The January 6 riot on Capitol Hill was a horrible and disgraceful event. There was no excuse or justification for people who broke laws, stole things, did damage, and made threats on the capilol.
In the aftermath, the media was quick to paint with broad brushstrokes. Every conservative was partially to blame. Donald Trump was to be held responsible (to the point of having a Senate impeachment hearing after he was no longer president). And then there was Parler.
Parler, which was founded in 2018, shot to popularity last summer as a conservative alternative to Twitter. Parler was also held accountable for its role in being the preferred communication tool for insurrection and rioting. January 6 was a Wednesday. By the end of that weekend, Parler had been shut down by the rest of the big tech oligarchy. Apple and Google removed the app from their stores. Amazon who hosted Parler discontinued their service.
When Parler was de-platformed, I had talked about the many failings of other social media companies. All of the tech platforms have been used in the past by terrorists. But they all get to keep their platform. But it was Parler who was uniquely dangerous and problematic. I read a report today that I found very interesting.
On February 7, Forbes did an analysis of police reports in connection to 223 protesters who had been arrested. For most of the people arrested, their social media was cited. Facebook was referenced in connection to 73 of the arrested protesters. YouTube for 24, Instagram (who’s owned by Facebook) for 20 of the arrested protesters.
How many for Parler? 223? No.
73? As many as Facebook? No.
Quoting from Forbes:
The references are a mix of public posts and private messages sent on each platform, discussing plans to go to the Stop the Steal march, some containing threats of violence, as well as images, videos and livestreams from the breach of the Capitol building.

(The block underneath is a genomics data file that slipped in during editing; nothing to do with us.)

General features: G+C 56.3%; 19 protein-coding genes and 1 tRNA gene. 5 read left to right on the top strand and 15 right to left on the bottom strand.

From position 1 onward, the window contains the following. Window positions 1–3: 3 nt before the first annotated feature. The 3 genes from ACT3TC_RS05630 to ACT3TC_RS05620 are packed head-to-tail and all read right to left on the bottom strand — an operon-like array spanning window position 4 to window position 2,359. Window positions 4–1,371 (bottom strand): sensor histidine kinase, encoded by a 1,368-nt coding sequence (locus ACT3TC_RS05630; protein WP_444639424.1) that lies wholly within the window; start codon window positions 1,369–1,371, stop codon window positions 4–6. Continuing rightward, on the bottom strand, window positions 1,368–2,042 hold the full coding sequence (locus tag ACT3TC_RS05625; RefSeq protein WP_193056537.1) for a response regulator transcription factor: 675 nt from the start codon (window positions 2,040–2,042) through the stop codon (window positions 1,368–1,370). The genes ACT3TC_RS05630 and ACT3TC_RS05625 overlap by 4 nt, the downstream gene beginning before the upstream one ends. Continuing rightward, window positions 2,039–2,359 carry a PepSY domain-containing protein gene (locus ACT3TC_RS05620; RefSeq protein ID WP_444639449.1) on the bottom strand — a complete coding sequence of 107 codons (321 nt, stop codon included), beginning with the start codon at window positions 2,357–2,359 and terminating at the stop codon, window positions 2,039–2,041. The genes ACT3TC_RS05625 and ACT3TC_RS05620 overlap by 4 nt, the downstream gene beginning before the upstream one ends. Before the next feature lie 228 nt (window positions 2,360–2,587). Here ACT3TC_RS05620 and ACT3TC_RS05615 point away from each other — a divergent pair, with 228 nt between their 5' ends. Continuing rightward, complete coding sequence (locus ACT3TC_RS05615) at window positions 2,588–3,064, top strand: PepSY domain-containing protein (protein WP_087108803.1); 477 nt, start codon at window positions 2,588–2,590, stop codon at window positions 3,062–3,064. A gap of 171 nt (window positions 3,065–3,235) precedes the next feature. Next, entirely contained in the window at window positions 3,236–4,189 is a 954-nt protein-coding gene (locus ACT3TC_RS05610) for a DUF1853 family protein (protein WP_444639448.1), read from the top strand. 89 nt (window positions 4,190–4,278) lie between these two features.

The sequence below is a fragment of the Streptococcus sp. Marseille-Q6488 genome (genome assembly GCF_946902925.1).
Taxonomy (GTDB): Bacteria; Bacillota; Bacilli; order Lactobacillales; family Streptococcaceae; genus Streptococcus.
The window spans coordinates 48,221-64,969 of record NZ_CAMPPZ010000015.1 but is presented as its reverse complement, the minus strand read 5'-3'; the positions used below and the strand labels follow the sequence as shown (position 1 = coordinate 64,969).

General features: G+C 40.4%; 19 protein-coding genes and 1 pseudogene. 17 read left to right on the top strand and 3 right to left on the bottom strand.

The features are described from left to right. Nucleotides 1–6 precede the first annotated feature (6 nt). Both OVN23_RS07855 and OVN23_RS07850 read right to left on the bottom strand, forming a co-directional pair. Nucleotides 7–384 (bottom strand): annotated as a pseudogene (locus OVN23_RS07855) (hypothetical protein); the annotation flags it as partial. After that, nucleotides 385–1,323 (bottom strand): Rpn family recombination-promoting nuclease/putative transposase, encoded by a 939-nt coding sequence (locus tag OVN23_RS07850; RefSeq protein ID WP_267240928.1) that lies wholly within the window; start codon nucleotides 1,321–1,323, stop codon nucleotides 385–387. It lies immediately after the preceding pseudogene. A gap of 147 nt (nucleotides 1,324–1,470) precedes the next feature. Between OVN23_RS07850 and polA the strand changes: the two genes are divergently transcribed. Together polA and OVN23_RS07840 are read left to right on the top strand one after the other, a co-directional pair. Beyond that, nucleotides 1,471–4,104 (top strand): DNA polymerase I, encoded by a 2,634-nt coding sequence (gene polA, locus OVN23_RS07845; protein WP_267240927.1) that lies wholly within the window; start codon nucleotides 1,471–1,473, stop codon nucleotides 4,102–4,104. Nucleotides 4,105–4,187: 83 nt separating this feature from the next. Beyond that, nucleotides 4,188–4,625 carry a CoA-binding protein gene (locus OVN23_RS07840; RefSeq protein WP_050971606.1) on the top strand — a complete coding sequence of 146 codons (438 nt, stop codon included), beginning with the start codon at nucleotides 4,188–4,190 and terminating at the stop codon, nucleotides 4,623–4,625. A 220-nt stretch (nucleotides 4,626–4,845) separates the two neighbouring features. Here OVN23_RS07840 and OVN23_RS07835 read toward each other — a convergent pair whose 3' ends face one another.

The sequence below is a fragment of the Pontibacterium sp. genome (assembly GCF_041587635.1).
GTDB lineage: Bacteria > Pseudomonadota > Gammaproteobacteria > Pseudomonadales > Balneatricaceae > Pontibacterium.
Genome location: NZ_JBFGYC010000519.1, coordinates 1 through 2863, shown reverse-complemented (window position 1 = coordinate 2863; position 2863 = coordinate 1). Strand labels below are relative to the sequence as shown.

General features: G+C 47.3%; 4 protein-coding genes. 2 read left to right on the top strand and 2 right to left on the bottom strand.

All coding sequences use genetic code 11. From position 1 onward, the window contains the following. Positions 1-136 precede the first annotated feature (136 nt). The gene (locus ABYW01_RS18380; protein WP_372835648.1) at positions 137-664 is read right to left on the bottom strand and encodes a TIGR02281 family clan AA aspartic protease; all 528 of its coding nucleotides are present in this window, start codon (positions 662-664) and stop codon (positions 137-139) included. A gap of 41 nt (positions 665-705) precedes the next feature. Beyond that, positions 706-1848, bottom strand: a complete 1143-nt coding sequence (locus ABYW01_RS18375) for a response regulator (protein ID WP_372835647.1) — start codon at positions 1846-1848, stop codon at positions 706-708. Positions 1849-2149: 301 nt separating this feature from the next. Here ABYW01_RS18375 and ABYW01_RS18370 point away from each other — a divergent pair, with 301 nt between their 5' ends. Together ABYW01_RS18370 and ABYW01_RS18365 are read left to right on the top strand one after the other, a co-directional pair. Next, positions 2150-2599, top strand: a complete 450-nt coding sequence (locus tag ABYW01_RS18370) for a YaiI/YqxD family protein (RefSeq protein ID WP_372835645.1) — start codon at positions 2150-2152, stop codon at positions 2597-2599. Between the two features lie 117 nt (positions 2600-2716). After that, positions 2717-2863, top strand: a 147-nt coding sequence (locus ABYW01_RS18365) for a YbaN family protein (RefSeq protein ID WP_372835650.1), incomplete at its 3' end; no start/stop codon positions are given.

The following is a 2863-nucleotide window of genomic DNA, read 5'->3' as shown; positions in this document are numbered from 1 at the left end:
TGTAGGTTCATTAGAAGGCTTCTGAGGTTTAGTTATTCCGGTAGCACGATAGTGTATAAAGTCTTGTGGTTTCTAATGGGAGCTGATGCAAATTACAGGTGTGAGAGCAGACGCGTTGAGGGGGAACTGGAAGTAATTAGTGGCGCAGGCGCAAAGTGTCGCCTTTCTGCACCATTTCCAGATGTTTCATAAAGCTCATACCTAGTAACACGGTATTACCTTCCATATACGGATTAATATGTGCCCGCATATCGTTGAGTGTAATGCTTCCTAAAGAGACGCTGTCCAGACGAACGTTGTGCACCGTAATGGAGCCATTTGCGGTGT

Parler which was constructively used by millions of people and was a free speech alternative to increasingly liberalized platforms like Facebook and Twitter had to be taken offline because eight people who were part of the riot were arrested.
Why isn’t Facebook being taken down? Of course that will never happen. Nor do I think that should happen. But neither should Parler have lost its platform.
Quoting from Rachel Bovard in The Federalist:
Was Parler involved? Yes. Was the platform the virtual Bat Cave of Incitement and Violence that Apple, Google, Amazon, and thoroughly un-critical press reporting made it out to be? Hardly. If any single platform can be fingered as the favorite of the rioters, it appears to be Facebook.
Here’s the reality: Parler was not taken down because it was used by some of the criminal rioters. It was taken down because it’s a Conservative outlet and the mainstream culture hates that. The Capitol Hill riot was an easy excuse.
And if it wasn’t, then where are the social media companies in apologizing? Where is the mainstream media in reporting this? Where are people who called for Parler to be de-platformed correcting themselves and saying that they made a mistake or jumped to conclusions?
Also, it gave an excuse for big tech to conspire against a popular competitor under the guise of legitimacy.
For the record, I don’t blame Facebook, or YouTube, or Instagram. I’m sure it’s hard to keep up with illegal activities on these platforms. I just thing that consistency is needed. Parler received unfair blame and was crippled by big tech for it. That was wrong.
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